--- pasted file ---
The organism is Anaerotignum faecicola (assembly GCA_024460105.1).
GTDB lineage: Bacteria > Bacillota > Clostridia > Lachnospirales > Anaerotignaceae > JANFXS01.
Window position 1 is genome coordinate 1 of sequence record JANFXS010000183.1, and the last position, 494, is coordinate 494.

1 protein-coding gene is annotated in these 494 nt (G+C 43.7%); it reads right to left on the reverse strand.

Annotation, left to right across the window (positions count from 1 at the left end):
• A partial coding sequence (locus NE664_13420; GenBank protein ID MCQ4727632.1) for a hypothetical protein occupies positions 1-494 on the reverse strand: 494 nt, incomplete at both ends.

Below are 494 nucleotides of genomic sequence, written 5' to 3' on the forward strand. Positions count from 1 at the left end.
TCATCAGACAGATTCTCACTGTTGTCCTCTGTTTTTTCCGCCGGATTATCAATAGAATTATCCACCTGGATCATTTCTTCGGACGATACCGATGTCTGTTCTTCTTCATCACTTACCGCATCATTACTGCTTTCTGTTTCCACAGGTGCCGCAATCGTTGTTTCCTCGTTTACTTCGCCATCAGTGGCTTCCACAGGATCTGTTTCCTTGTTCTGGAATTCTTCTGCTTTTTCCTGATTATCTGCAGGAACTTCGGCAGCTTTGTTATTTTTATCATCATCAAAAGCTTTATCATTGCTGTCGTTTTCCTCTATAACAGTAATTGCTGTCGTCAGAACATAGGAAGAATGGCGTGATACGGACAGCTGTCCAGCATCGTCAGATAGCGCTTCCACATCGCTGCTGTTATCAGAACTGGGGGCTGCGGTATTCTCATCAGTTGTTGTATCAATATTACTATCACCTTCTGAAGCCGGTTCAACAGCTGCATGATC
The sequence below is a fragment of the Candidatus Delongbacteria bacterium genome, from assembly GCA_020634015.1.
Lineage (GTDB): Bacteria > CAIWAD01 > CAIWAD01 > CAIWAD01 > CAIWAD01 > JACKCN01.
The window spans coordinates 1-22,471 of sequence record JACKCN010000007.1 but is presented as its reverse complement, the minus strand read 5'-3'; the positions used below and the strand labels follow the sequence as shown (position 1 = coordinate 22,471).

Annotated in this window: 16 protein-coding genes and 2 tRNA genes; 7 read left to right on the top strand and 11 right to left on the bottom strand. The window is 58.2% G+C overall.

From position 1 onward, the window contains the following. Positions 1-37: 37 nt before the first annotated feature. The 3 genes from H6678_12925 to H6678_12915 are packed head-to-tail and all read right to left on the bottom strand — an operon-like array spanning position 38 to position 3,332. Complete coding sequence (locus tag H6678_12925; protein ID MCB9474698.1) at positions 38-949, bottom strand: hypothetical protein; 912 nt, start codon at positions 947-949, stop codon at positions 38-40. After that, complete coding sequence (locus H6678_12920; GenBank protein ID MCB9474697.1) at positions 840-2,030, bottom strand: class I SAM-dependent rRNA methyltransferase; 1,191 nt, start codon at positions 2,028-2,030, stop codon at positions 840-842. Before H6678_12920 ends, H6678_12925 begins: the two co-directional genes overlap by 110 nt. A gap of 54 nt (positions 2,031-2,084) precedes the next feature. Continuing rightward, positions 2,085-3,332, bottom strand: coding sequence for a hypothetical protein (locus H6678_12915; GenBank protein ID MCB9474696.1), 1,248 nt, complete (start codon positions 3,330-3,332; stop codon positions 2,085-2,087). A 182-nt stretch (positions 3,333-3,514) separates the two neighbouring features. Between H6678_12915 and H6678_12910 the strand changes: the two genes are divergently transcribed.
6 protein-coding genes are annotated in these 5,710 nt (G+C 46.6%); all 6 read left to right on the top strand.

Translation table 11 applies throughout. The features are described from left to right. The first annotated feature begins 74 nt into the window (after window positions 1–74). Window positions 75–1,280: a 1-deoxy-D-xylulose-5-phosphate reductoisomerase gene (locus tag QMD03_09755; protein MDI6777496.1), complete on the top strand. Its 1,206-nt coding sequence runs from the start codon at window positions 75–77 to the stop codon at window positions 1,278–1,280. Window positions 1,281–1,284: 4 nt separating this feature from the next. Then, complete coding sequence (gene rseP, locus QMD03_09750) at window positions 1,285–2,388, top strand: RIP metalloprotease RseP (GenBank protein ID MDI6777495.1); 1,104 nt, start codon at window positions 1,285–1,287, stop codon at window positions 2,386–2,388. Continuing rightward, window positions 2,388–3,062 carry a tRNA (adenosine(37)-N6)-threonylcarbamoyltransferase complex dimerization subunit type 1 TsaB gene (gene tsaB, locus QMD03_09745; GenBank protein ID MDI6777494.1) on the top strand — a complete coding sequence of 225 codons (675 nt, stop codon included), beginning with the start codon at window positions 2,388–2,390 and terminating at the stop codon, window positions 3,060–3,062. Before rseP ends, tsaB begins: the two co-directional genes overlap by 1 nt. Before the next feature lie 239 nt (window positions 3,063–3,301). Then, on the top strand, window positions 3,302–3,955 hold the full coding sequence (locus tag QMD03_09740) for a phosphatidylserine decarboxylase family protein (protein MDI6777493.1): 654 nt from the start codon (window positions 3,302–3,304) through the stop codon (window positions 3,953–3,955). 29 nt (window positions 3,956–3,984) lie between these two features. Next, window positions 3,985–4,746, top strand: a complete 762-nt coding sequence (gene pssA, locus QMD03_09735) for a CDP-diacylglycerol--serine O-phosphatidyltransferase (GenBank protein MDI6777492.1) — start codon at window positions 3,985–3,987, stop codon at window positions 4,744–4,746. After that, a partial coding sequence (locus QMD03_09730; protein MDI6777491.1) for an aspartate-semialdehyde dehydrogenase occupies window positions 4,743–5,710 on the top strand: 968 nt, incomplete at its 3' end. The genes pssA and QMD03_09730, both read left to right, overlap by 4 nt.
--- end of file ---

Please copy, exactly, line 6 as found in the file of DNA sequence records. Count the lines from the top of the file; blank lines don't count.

• A partial coding sequence (locus NE664_13420; GenBank protein ID MCQ4727632.1) for a hypothetical protein occupies positions 1-494 on the reverse strand: 494 nt, incomplete at both ends.